Leadership in Energy and Environmental Design (LEED) is the world’s most widely used green building certification. It was developed by the U.S. Green Building Council to promote energy efficiency and environmental sustainability. Projects achieve LEED certification by meeting green building standards for design, construction, operations and maintenance.
Find out if your building or project can get certified. Learn the application process, the qualifying criteria and why LEED is important.
Why Is LEED Important?
LEED is the most well-known and prestigious certification for green buildings and environmentally sustainable projects. The certification promotes design and construction that saves energy, conserves water, reduces waste and drives community improvements.
Obtaining a LEED certification requires and investment in time and money. Smaller, non-commercial projects and homeowners may find it time-consuming and expensive.
Builders, designers, governments and institutions receive financial benefits from LEED certification.
- Reduced operating costs
- Increased asset value
- Qualifications for tax rebates, zoning allowances and other incentives
- Improved rental and occupancy rates
- Increased sale value
- Marketing advantages
How Do I Get LEED Certification?
Check if your building or project meets LEED criteria. Determine the best type of certification for you and consult with LEED professionals as needed.
- Register at the U.S. Green Buildings Council (USGBC) website. Complete the required forms, provide documentation and pay the application fee.
- Work with the USGBC representative during the certification review process. Answer questions and provide supplemental documents as needed.
You will receive your certification when the USGBC makes its determination. Fees are based on the size of the project.
LEED has two accreditations for individuals:
- The LEED Green Associate credential recognizes individuals with documented, up-to-date understanding of current green building practices and principles.
- The LEED AP (Accredited Professional) credential recognizes individuals with advanced knowledge in green building practices and expertise in a particular LEED rating system.
What Is LEED Sustainability?
LEED sustainability promotes energy efficiency and conservation. During the certification process, buildings score points based on factors like design and location. Standards promote environmental sustainability and vary based on the nature and needs of the project.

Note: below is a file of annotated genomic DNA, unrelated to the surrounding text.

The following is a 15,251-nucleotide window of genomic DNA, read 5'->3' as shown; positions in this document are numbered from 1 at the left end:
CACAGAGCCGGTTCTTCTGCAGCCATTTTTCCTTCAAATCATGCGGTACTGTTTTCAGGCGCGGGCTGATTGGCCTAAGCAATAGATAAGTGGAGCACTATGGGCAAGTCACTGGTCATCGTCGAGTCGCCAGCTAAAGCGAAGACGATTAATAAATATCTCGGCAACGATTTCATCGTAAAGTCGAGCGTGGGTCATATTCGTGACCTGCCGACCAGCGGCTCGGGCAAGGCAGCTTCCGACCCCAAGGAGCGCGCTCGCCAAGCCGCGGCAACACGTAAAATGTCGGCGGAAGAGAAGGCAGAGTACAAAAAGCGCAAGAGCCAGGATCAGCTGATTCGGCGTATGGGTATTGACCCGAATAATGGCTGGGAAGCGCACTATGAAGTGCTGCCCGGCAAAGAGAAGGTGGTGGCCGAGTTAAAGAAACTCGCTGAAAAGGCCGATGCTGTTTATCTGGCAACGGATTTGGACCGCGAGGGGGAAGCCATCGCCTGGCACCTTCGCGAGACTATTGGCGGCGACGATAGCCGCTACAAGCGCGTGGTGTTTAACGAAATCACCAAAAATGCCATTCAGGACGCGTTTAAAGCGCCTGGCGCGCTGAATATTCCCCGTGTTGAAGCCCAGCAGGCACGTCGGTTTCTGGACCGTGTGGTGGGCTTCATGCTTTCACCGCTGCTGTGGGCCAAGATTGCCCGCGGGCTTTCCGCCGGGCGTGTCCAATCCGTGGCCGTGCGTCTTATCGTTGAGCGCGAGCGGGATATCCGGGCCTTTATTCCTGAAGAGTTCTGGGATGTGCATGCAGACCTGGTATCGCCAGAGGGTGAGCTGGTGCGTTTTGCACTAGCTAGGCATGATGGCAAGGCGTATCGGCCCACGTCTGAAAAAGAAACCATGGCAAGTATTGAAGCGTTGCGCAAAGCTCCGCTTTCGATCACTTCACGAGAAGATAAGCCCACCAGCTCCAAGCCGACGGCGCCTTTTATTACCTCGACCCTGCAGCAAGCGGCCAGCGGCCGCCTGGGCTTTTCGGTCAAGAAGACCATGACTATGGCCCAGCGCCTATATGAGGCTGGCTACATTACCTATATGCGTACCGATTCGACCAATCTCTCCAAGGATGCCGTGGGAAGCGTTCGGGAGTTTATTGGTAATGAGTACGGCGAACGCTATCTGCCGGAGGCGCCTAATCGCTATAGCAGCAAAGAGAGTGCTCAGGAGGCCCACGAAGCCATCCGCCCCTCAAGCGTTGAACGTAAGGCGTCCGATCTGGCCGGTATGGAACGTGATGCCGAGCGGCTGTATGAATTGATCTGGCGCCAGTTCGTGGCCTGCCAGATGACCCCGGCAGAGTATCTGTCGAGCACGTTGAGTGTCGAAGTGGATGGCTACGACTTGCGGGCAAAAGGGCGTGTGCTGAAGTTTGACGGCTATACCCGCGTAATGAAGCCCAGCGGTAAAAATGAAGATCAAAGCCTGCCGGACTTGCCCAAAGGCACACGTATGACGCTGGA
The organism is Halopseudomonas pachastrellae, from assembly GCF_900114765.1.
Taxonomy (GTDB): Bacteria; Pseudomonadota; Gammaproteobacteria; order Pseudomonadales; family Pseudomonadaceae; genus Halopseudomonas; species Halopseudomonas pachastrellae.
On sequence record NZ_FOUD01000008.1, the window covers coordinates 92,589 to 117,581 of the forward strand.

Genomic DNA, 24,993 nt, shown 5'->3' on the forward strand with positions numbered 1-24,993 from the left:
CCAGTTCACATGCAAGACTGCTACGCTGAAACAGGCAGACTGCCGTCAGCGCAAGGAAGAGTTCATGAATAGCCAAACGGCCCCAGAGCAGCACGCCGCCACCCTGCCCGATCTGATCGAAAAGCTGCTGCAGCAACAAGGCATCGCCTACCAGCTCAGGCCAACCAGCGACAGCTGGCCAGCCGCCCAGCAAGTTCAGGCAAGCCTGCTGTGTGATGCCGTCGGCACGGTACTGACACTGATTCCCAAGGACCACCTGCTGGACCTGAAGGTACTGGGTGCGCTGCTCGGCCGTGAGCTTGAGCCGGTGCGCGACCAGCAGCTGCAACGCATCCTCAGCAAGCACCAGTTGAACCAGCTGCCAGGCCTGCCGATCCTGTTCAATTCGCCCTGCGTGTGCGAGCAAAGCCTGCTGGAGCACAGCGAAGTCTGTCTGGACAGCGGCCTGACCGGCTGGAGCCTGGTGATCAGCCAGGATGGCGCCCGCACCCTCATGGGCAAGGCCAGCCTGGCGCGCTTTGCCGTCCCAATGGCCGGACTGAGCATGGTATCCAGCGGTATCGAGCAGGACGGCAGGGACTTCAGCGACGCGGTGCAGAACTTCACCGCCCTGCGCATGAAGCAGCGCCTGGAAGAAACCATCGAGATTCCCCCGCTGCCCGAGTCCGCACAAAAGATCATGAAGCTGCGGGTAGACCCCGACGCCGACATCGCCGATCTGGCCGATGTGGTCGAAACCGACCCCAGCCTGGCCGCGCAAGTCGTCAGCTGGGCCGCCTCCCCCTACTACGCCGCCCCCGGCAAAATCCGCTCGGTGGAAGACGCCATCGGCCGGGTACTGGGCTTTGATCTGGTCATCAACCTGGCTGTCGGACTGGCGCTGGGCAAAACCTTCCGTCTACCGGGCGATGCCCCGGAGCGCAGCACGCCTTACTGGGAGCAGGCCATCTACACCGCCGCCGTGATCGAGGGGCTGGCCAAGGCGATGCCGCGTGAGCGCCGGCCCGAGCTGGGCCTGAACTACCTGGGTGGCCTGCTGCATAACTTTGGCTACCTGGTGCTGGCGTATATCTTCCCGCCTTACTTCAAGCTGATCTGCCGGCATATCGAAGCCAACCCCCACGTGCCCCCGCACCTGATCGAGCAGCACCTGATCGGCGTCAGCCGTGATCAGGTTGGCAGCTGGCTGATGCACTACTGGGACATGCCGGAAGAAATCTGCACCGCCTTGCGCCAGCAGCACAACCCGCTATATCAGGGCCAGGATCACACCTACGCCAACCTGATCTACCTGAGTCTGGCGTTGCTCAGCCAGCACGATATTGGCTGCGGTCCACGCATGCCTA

- Integrative process—green building design and construction that takes an integrative approach to water and energy systems
- Location and transportation—proximity to public transportation, reduced parking footprints and other factors related to cars and commuting
- Sustainable sites—limiting the environmental impact of construction activities, reducing light pollution and heat islands and other sustainability factors
- Water—conserving water outdoors and indoors, like installing of water-efficient toilets
- Energy—using solar power and renewable energy sources, as well as the installation of LED lights and energy-efficient HVAC
- Materials & Resources—designating space for storage and collection of recyclables, as well as sourcing renewable or natural materials
- Indoor Environmental Quality—improving air quality using low VOC materials, air filters with a 8 MERV rating or higher and other methods
What Is LEED Criteria?
The USGBC designates LEED certifications based on different types of building projects.
- BD+C: Building Design and Construction applies to schools, retail, hospitality, data centers, healthcare, warehouses and distribution centers.
- O+M: Building Operations and Maintenance includes existing buildings undergoing improvement work or little to no new construction. It applies to schools, retail, hospitality, data centers, warehouses and distribution centers.
- ID+C: Interior Designs and Construction applies to commercial interiors as well as retail and hospitality.
- ND: Neighborhood Development is for new land development or redevelopment projects containing homes, non-residential projects or combination projects.
- Homes: Residential projects includes single-family and multifamily homes.
LEED certified buildings and projects are awarded different levels based on the number of points.
- LEED Certified = 40-49 points
- LEED Silver = 50-59 points
- LEED Gold = 60-79 points
- LEED Platinum = 80+ points
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